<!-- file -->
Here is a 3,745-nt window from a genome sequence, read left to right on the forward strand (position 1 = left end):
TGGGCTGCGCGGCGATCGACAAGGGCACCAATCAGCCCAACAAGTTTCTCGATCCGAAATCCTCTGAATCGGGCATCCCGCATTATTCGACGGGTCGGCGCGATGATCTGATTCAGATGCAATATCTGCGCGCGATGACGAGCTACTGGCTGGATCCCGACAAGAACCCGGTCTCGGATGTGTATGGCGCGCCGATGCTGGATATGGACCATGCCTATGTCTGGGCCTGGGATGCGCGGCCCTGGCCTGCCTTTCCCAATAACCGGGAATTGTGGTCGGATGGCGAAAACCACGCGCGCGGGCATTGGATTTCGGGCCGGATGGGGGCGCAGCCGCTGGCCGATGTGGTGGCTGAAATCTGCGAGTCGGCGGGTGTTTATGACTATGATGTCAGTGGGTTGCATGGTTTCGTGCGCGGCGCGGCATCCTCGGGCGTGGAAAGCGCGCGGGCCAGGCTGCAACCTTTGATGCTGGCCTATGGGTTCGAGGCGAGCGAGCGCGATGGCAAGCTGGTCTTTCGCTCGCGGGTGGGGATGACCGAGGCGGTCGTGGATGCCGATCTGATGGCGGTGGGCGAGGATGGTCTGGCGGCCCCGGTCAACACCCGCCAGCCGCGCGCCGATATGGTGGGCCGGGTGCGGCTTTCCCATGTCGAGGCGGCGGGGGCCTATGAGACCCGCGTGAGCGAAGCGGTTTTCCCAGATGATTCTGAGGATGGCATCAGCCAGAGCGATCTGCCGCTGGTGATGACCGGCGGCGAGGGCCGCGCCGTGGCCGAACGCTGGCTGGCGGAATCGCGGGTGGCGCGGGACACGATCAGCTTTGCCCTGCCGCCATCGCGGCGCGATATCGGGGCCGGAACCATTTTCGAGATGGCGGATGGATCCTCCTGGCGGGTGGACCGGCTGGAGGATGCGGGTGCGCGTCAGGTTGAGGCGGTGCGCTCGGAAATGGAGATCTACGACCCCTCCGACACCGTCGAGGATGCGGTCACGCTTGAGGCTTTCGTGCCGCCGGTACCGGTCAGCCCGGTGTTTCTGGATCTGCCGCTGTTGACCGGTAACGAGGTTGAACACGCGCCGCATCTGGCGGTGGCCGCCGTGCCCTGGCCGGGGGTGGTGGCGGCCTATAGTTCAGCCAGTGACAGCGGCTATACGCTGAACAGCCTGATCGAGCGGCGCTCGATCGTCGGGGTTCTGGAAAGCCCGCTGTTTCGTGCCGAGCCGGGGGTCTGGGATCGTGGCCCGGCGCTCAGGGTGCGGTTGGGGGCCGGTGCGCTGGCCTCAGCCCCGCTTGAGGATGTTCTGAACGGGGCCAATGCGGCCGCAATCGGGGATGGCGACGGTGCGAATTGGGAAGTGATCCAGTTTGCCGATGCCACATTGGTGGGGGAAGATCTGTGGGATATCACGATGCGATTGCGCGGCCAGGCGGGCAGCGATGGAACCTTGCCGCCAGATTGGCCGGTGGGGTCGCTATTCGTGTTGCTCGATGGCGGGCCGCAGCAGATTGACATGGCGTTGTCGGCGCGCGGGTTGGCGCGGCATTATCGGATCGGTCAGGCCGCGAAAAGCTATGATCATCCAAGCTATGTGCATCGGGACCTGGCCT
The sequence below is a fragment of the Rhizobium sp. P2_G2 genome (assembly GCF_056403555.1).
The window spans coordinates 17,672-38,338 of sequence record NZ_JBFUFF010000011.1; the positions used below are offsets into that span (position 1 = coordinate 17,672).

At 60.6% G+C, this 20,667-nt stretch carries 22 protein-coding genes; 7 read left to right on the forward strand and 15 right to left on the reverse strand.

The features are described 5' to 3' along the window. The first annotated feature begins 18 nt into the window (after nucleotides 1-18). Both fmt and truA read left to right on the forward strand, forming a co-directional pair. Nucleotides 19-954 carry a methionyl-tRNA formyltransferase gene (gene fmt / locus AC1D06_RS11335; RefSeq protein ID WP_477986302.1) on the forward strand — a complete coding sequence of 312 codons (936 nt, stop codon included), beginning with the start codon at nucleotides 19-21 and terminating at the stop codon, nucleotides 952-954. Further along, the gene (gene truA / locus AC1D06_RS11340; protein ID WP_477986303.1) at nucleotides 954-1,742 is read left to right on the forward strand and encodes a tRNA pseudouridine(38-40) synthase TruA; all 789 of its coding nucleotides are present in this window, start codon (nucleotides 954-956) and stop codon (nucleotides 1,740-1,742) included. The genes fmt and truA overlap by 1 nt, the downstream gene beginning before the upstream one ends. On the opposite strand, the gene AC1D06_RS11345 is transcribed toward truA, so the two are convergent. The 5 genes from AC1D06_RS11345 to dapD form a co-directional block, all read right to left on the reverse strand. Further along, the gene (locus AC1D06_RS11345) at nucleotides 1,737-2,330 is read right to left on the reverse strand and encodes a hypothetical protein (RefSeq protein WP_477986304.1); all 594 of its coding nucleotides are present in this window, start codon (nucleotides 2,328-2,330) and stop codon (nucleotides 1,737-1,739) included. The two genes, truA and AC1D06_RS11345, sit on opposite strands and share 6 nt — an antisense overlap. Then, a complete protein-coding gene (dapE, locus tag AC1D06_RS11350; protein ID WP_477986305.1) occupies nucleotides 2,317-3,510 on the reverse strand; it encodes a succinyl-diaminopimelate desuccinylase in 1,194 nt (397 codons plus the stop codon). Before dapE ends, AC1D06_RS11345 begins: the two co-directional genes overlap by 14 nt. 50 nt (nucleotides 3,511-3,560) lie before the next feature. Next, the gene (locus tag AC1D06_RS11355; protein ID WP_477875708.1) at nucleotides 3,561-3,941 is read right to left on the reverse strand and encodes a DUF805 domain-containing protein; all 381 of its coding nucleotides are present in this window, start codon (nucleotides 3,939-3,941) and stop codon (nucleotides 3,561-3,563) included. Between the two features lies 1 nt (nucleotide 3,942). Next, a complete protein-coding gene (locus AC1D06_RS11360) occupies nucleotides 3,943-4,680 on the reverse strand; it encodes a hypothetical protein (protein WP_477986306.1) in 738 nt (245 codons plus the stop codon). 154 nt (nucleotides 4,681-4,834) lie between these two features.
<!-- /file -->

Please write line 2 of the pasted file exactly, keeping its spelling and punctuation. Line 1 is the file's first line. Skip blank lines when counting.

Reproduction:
TGGGCTGCGCGGCGATCGACAAGGGCACCAATCAGCCCAACAAGTTTCTCGATCCGAAATCCTCTGAATCGGGCATCCCGCATTATTCGACGGGTCGGCGCGATGATCTGATTCAGATGCAATATCTGCGCGCGATGACGAGCTACTGGCTGGATCCCGACAAGAACCCGGTCTCGGATGTGTATGGCGCGCCGATGCTGGATATGGACCATGCCTATGTCTGGGCCTGGGATGCGCGGCCCTGGCCTGCCTTTCCCAATAACCGGGAATTGTGGTCGGATGGCGAAAACCACGCGCGCGGGCATTGGATTTCGGGCCGGATGGGGGCGCAGCCGCTGGCCGATGTGGTGGCTGAAATCTGCGAGTCGGCGGGTGTTTATGACTATGATGTCAGTGGGTTGCATGGTTTCGTGCGCGGCGCGGCATCCTCGGGCGTGGAAAGCGCGCGGGCCAGGCTGCAACCTTTGATGCTGGCCTATGGGTTCGAGGCGAGCGAGCGCGATGGCAAGCTGGTCTTTCGCTCGCGGGTGGGGATGACCGAGGCGGTCGTGGATGCCGATCTGATGGCGGTGGGCGAGGATGGTCTGGCGGCCCCGGTCAACACCCGCCAGCCGCGCGCCGATATGGTGGGCCGGGTGCGGCTTTCCCATGTCGAGGCGGCGGGGGCCTATGAGACCCGCGTGAGCGAAGCGGTTTTCCCAGATGATTCTGAGGATGGCATCAGCCAGAGCGATCTGCCGCTGGTGATGACCGGCGGCGAGGGCCGCGCCGTGGCCGAACGCTGGCTGGCGGAATCGCGGGTGGCGCGGGACACGATCAGCTTTGCCCTGCCGCCATCGCGGCGCGATATCGGGGCCGGAACCATTTTCGAGATGGCGGATGGATCCTCCTGGCGGGTGGACCGGCTGGAGGATGCGGGTGCGCGTCAGGTTGAGGCGGTGCGCTCGGAAATGGAGATCTACGACCCCTCCGACACCGTCGAGGATGCGGTCACGCTTGAGGCTTTCGTGCCGCCGGTACCGGTCAGCCCGGTGTTTCTGGATCTGCCGCTGTTGACCGGTAACGAGGTTGAACACGCGCCGCATCTGGCGGTGGCCGCCGTGCCCTGGCCGGGGGTGGTGGCGGCCTATAGTTCAGCCAGTGACAGCGGCTATACGCTGAACAGCCTGATCGAGCGGCGCTCGATCGTCGGGGTTCTGGAAAGCCCGCTGTTTCGTGCCGAGCCGGGGGTCTGGGATCGTGGCCCGGCGCTCAGGGTGCGGTTGGGGGCCGGTGCGCTGGCCTCAGCCCCGCTTGAGGATGTTCTGAACGGGGCCAATGCGGCCGCAATCGGGGATGGCGACGGTGCGAATTGGGAAGTGATCCAGTTTGCCGATGCCACATTGGTGGGGGAAGATCTGTGGGATATCACGATGCGATTGCGCGGCCAGGCGGGCAGCGATGGAACCTTGCCGCCAGATTGGCCGGTGGGGTCGCTATTCGTGTTGCTCGATGGCGGGCCGCAGCAGATTGACATGGCGTTGTCGGCGCGCGGGTTGGCGCGGCATTATCGGATCGGTCAGGCCGCGAAAAGCTATGATCATCCAAGCTATGTGCATCGGGACCTGGCCT